The addition read alouds reviewed below are among our favorites for capturing the attention of young students while motivating them to think and reason mathematically. We love to use these picture books to launch math lessons as they provide opportunities for problem solving while connecting mathematics to reality. Click on the underlined blue text in the description of each addition read aloud to download a task card with a problem solving activity.
Digging in his garden, old Mr. Haktak, finds a mysterious brass pot. What could it be, he wonders? When he arrives home, Mrs. Haktak’s hairpin accidentally slips into the pot, and that’s when the magic of the pot is revealed: suddenly there are now two hairpins inside the pot. Indeed, everything in the pot magically doubles. What fortune, the humble farmers think, and they promptly multiply their few remaining gold coins many times over. But when Mr. and Mrs. Haktak both manage to fall into the pot themselves, it’s double trouble! Based on a Chinese folktale, Two of Everything is the perfect introduction to lessons on the concept of “doubling," and is often used in conjunction with a lesson utilizing a mirror to “magically” recreate the doubling effect of Mr. and Mrs. Haktak’s brass pot in the classroom. We've used this book - one of our favorite addition read alouds - in lots of different classrooms over the years and it never fails to get giggles from both students and adults.
The first of many children’s books that Philemon Sturges wrote during the last decade of his life, the rhyming text in Ten Flashing Fireflies is elevated by the wonder of nature and Anna Vojtech’s luminous illustrations. One summer evening, two children catch ten fireflies at dusk and put them in a jar to light up their bedroom. The children soon find that the fireflies lose their glow when trapped in the jar, and decide to set them free, counting as they fly off, one by one, lighting up the night sky once more. With beautiful pictures spread across double pages in deep nighttime colors, and a subtle message about compassion and respect for the natural world, this is a book which young children will want to read again and again.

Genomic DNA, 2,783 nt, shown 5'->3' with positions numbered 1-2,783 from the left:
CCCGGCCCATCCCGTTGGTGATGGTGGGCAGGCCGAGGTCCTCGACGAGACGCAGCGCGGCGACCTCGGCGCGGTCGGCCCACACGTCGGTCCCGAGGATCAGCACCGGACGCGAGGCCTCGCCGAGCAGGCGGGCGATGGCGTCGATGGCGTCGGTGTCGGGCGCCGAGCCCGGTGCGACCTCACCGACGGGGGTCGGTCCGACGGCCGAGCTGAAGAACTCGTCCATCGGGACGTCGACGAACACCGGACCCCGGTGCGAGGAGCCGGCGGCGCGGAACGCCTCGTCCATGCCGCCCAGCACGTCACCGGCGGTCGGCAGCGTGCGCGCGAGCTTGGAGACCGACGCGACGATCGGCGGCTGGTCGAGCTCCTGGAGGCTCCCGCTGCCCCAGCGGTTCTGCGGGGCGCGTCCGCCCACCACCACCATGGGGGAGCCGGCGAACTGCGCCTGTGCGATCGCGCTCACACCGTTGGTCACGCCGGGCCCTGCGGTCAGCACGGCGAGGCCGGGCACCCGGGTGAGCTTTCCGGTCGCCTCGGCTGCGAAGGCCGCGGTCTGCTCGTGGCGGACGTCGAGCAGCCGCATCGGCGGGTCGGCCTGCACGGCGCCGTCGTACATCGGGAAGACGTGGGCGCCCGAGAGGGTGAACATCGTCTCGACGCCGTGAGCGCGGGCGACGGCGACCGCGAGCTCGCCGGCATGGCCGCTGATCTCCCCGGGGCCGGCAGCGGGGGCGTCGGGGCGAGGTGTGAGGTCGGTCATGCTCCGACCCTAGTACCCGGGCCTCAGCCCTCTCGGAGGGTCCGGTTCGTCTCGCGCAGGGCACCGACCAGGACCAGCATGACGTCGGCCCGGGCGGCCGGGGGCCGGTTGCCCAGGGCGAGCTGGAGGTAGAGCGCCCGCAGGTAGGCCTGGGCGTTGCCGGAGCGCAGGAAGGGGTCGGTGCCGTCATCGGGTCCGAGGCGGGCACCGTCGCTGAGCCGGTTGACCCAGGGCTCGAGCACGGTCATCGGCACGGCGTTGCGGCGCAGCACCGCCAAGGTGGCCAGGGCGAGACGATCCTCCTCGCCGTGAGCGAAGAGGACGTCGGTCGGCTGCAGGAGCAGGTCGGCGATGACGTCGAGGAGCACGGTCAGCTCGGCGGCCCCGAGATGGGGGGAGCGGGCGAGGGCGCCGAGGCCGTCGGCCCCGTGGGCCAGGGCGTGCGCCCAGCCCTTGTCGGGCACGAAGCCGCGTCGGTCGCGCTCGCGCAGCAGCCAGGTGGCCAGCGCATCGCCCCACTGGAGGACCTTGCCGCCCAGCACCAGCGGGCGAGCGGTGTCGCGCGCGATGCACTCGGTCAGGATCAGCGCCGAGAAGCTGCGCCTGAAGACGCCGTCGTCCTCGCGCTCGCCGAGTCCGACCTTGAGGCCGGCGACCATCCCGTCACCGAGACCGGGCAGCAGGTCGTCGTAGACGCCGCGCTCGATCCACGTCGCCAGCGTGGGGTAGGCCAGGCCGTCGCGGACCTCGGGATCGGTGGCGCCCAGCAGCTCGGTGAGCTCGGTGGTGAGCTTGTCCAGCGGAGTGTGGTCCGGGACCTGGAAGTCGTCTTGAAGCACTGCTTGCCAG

This addition read aloud is perfect as an introduction to a math center focusing on combinations of ten as every time one firefly is collected in the jar (on the left page) there is one less in the sky (on the right page). After reading this book to the class we like to revisit the story with small groups and have children model the actions on a ten frame.
On a rainy afternoon a sleepy household congregates on Granny's bed, slowly building a relaxed pile of bodies in shifting positions. As this story unfolds a dreaming child, dozing dog, snoozing cat, and slumbering mouse make their way, one by one, to the bed - until finally a wakeful flea bites the mouse setting off a chain of events that awakens the whole house to what has become a beautiful, sunny day. While not explicitly an addition read aloud this cumulative tale, with detailed comical illustrations by Don Wood, never fails to capture the attention of young children while providing an engaging context for problem solving.